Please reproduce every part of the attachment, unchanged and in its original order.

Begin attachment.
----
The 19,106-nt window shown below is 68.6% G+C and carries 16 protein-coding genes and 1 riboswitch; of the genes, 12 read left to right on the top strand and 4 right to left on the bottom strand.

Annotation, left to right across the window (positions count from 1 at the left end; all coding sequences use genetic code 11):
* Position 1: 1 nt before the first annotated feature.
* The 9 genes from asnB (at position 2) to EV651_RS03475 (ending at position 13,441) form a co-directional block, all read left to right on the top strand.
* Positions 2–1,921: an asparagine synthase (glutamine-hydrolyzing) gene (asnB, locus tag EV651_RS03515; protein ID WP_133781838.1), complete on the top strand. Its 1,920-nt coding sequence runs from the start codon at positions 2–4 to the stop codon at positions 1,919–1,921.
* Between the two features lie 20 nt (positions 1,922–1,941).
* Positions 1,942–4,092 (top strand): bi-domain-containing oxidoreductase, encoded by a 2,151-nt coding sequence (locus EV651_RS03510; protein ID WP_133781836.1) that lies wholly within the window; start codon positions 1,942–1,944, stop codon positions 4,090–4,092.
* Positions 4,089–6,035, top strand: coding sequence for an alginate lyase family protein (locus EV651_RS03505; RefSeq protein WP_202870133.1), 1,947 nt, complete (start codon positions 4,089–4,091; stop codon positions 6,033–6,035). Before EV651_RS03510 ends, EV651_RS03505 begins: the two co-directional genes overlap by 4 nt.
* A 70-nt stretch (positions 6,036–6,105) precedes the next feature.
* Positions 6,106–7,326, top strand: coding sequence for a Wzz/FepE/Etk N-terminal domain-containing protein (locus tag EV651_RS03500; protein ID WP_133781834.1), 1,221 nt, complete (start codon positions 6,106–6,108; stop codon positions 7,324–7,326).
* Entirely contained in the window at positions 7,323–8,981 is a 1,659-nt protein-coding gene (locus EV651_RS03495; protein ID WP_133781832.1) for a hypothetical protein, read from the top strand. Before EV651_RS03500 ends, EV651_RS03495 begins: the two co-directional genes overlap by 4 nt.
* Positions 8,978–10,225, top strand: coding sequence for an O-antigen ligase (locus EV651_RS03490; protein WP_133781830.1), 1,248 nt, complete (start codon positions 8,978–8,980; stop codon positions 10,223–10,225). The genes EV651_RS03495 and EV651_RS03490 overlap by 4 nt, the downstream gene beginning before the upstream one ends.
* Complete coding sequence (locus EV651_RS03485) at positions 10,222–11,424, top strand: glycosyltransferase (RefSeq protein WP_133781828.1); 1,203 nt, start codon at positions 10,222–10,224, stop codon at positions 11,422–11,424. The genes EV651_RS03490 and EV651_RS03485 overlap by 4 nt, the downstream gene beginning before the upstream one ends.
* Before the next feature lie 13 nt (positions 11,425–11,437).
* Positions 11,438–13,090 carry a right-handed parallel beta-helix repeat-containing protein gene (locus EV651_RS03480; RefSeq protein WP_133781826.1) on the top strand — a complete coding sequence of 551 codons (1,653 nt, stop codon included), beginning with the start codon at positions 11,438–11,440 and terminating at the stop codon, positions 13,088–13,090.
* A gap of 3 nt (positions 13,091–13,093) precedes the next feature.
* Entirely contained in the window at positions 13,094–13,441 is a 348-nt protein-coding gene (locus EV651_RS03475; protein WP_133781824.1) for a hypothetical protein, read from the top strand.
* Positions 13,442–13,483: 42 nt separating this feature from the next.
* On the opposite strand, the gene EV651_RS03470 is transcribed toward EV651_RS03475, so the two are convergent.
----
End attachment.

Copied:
The 19,106-nt window shown below is 68.6% G+C and carries 16 protein-coding genes and 1 riboswitch; of the genes, 12 read left to right on the top strand and 4 right to left on the bottom strand.

Annotation, left to right across the window (positions count from 1 at the left end; all coding sequences use genetic code 11):
* Position 1: 1 nt before the first annotated feature.
* The 9 genes from asnB (at position 2) to EV651_RS03475 (ending at position 13,441) form a co-directional block, all read left to right on the top strand.
* Positions 2–1,921: an asparagine synthase (glutamine-hydrolyzing) gene (asnB, locus tag EV651_RS03515; protein ID WP_133781838.1), complete on the top strand. Its 1,920-nt coding sequence runs from the start codon at positions 2–4 to the stop codon at positions 1,919–1,921.
* Between the two features lie 20 nt (positions 1,922–1,941).
* Positions 1,942–4,092 (top strand): bi-domain-containing oxidoreductase, encoded by a 2,151-nt coding sequence (locus EV651_RS03510; protein ID WP_133781836.1) that lies wholly within the window; start codon positions 1,942–1,944, stop codon positions 4,090–4,092.
* Positions 4,089–6,035, top strand: coding sequence for an alginate lyase family protein (locus EV651_RS03505; RefSeq protein WP_202870133.1), 1,947 nt, complete (start codon positions 4,089–4,091; stop codon positions 6,033–6,035). Before EV651_RS03510 ends, EV651_RS03505 begins: the two co-directional genes overlap by 4 nt.
* A 70-nt stretch (positions 6,036–6,105) precedes the next feature.
* Positions 6,106–7,326, top strand: coding sequence for a Wzz/FepE/Etk N-terminal domain-containing protein (locus tag EV651_RS03500; protein ID WP_133781834.1), 1,221 nt, complete (start codon positions 6,106–6,108; stop codon positions 7,324–7,326).
* Entirely contained in the window at positions 7,323–8,981 is a 1,659-nt protein-coding gene (locus EV651_RS03495; protein ID WP_133781832.1) for a hypothetical protein, read from the top strand. Before EV651_RS03500 ends, EV651_RS03495 begins: the two co-directional genes overlap by 4 nt.
* Positions 8,978–10,225, top strand: coding sequence for an O-antigen ligase (locus EV651_RS03490; protein WP_133781830.1), 1,248 nt, complete (start codon positions 8,978–8,980; stop codon positions 10,223–10,225). The genes EV651_RS03495 and EV651_RS03490 overlap by 4 nt, the downstream gene beginning before the upstream one ends.
* Complete coding sequence (locus EV651_RS03485) at positions 10,222–11,424, top strand: glycosyltransferase (RefSeq protein WP_133781828.1); 1,203 nt, start codon at positions 10,222–10,224, stop codon at positions 11,422–11,424. The genes EV651_RS03490 and EV651_RS03485 overlap by 4 nt, the downstream gene beginning before the upstream one ends.
* Before the next feature lie 13 nt (positions 11,425–11,437).
* Positions 11,438–13,090 carry a right-handed parallel beta-helix repeat-containing protein gene (locus EV651_RS03480; RefSeq protein WP_133781826.1) on the top strand — a complete coding sequence of 551 codons (1,653 nt, stop codon included), beginning with the start codon at positions 11,438–11,440 and terminating at the stop codon, positions 13,088–13,090.
* A gap of 3 nt (positions 13,091–13,093) precedes the next feature.
* Entirely contained in the window at positions 13,094–13,441 is a 348-nt protein-coding gene (locus EV651_RS03475; protein WP_133781824.1) for a hypothetical protein, read from the top strand.
* Positions 13,442–13,483: 42 nt separating this feature from the next.
* On the opposite strand, the gene EV651_RS03470 is transcribed toward EV651_RS03475, so the two are convergent.